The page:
Instead, Wasserman, already a noted writer of his time, was telling the story of Miguel de Cervantes, using vignettes from Don Quixote in a play-within-the-play as a device to tell us something about the playwright who created this greatest work of Spanish literature.

The television play -- which in those days was performed live, and probably was not recorded in any medium -- starred Lee J. Cobb and already included many lines that showed up in the musical as songs. Wasserman praises lyricist Joe Darion highly in his book, but he is justified in pointing out that the phrases "To dream the impossible dream" and "to fight the unbeatable foe" were already there in that nonmusical tv play, as were other key lyrics.

Man of La Mancha was Wasserman's creation, and while the contributions of Leigh and Darion were remarkable, the fact remains that it is only in the service of Wasserman's script that they did such memorable work.

Oddly enough, some of the most interesting information in this book is about another play entirely: One Flew Over the Cuckoo's Nest. It was Wasserman who adapted Ken Kesey's book for the stage, and despite Kirk Douglas's destruction of the script for the first production, Wasserman's version was the one that has since become the classic that is performed everywhere.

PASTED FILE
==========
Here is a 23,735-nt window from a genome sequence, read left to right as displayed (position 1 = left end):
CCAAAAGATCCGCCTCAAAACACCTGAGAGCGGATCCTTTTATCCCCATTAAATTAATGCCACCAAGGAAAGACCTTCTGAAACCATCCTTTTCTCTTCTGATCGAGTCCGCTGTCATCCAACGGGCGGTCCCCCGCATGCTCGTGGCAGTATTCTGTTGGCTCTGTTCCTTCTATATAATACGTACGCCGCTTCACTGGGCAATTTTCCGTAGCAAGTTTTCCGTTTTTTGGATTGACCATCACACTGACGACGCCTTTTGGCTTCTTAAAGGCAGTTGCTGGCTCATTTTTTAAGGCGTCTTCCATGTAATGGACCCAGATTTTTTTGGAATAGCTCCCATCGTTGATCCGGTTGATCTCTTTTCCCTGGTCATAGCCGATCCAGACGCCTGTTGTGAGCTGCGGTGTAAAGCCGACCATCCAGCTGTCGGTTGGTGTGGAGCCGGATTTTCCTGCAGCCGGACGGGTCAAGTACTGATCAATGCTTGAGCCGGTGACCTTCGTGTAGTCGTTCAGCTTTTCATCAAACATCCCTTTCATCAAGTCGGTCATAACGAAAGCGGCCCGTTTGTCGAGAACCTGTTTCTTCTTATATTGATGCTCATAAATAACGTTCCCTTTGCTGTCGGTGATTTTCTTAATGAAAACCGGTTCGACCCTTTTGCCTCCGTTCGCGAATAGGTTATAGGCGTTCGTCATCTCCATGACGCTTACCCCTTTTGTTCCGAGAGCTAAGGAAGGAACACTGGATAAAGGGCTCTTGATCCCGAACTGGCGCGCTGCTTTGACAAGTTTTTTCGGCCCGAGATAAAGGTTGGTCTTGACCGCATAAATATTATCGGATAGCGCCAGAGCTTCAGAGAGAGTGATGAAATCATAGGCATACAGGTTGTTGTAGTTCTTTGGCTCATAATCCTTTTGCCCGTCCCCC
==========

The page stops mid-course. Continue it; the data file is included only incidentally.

In other words, Wasserman's contributions to American theatre are undeniable, even if we have to learn about them from his own book. Perhaps it's because Man of La Mancha is so scorned by the intelligentsia that he is overlooked in our catalogue of excellent playwrights.

Near the end of his account, however, he talks about that Raul Julia production of Man of La Mancha that my kids saw in New York all those years ago.

He hated it. He thought that while Julia was an excellent actor, he couldn't sing the part; and in his view, Sheena Easton was a disaster.

Well, Easton was out of her depth, that's true. The night we saw it, she was so hoarse she could hardly speak. Clearly, pop singing didn't prepare her for the rigors of a nightly run.

But Raul Julia sang the part very well, and acted it beautifully. He moved us. He brought Cervantes to life.